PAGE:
Black Altar - "Death Fanaticism " (CD)
"Death Fanaticism " track listing:
1. The Antihuman Manifesto (6:25)
2. The Dark is Coming (5:11)
3. Decomposition ov Life (4:27)
4. Gate to Immortality (2:13)
5. Path ov Death (6:12)
6. The Void (5:47)
7. Widmo Œmierci (5:25)
8. Kingdom ov Razors (4:18)
9. Death Fanaticism (13:54)
Reviewed by KhasmovKatharsis on June 30, 2010
If you like your black metal with an (un)healthy dose of eviller than thou kvlt brilliance, then look no further. Polish/Anglo black metal outfit Black Alter has it all: scathingly old school riffage offset by Shadow's bestial roar, gleefully macabre lyrical matter and a troupe of artfully poised skeletons crammed into every page of the CD booklet. "Death Fanatacism" aside, this is a sterling effort indeed.
This is even better, considering frontman Shadow's decision to releive all musicians of the band shortly after their debut release. Yet despite "Death Fanaticism" being the sole creative project of Shadow, four session musicians have been employed for the recording, notably drummer Horn of Antichrist and extra vocalist for "The Void" and "Kingdom ov Razors." The final product is remarkably cohesive, the only minor blip in quality being the slight mismatch of Shadow and Horizon's varying lyrical efforts, which overall, detracts very little from the overall package.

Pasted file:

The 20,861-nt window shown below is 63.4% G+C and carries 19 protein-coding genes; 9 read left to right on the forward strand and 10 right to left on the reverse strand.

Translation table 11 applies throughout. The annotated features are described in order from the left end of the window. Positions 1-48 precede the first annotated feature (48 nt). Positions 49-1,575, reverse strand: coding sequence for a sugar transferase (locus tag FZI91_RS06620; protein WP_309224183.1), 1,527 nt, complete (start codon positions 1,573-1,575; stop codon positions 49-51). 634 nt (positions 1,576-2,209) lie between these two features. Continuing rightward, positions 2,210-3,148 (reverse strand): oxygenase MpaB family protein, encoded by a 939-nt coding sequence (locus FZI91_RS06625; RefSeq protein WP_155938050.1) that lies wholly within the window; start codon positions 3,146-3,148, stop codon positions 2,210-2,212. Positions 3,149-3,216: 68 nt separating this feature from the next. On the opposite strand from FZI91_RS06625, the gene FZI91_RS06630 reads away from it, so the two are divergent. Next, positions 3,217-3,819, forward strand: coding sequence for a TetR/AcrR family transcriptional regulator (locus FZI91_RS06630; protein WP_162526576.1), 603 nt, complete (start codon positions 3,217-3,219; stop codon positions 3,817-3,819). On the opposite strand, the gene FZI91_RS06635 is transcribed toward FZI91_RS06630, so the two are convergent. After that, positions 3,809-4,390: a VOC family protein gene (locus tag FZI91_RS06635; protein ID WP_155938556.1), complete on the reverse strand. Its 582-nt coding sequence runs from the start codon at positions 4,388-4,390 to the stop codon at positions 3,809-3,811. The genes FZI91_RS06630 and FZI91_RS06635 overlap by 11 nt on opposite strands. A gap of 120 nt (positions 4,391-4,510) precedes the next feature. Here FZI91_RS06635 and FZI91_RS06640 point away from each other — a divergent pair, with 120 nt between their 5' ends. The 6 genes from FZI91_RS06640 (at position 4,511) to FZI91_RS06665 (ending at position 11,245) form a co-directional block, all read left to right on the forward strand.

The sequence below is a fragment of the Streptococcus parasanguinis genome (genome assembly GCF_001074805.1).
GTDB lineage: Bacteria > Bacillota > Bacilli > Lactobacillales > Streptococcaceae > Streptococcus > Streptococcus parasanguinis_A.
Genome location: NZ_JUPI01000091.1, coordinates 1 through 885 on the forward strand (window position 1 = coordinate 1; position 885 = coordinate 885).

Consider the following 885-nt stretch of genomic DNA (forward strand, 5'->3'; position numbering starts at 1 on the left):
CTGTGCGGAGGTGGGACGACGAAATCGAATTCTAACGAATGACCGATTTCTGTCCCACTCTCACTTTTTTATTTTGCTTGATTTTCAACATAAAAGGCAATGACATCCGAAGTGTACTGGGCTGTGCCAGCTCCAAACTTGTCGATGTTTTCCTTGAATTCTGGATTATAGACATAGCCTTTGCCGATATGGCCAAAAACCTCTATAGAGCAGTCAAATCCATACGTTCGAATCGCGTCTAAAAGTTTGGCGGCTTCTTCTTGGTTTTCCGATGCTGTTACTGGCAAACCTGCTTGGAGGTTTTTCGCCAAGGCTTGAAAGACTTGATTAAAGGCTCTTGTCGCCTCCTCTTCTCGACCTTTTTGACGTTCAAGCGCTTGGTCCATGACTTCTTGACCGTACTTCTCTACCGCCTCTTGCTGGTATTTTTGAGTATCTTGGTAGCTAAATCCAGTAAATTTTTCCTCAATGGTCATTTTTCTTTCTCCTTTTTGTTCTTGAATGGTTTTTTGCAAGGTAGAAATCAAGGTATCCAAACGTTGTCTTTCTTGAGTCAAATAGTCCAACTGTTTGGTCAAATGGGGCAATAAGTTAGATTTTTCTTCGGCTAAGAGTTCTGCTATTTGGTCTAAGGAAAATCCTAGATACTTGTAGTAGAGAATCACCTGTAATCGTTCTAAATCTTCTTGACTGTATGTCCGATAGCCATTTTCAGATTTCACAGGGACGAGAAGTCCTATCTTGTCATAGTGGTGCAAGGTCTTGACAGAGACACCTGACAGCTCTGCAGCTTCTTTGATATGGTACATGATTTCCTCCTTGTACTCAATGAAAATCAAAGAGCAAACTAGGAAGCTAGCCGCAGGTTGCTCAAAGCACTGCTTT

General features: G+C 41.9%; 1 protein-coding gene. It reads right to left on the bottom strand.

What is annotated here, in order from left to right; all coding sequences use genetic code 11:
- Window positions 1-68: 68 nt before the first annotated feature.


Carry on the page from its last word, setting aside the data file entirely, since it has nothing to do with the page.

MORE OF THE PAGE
Musically "Death Fanaticism" is redolent of Marduk's opus "Plague Angel" with a few references thrown to Ondskapt and Ofermod. You'll also hear a bombastic, groove-laden guitar line akin to the likes of early Dissection. Vocally, Shadow's cavernous roar fits between Mortuus of Marduk and the less acclaimed Nargarth of Azaghal.
For all the album's cheery and predictable allusions to rotting flesh and skeletal grot, there are at least a few enigmatic twists away from the much abused old school black metal blueprint that’ll gauge the attention of even the most fervent sticklers to the old school subgenre. "Decomposition ov Life," for example, sees an equal dose of Peccatum and Doheimsgard score wildly jagged riffs over breakneck blast beats, which all a minute later deconstruct into a discerningly simple grinding waltz tempo that is as chillingly elegant as it is deliciously malevolent. It’s worth noting here that few black metal bands have embraced a waltz tempo, the only one exception that springs to mind is Code's "Brass Dogs."
In recent years the tendancy to wallow in the claustrophobic confines of old school black metal has been dismissed as sentimental and justifiably indulgent. Yet the success of "Death Fanaticism" lies in the seamless welding together of traditional black metal values and an unruly abstract quality that is neither progressive nor avant garde. After the triumphs of a strong album that could have been potentially marred by a number of set backs, we can only hope that frontman Shadow will hurry up and create a real band.
Highs: Vocally, "Death Fanaticism" is spot on.
Lows: Musically, it's all been done before.
Bottom line: For what's essentially a one man show, this black metal album shows excellent potential.
Get more info including news, reviews, interviews, links, etc. on our Black Altar band page.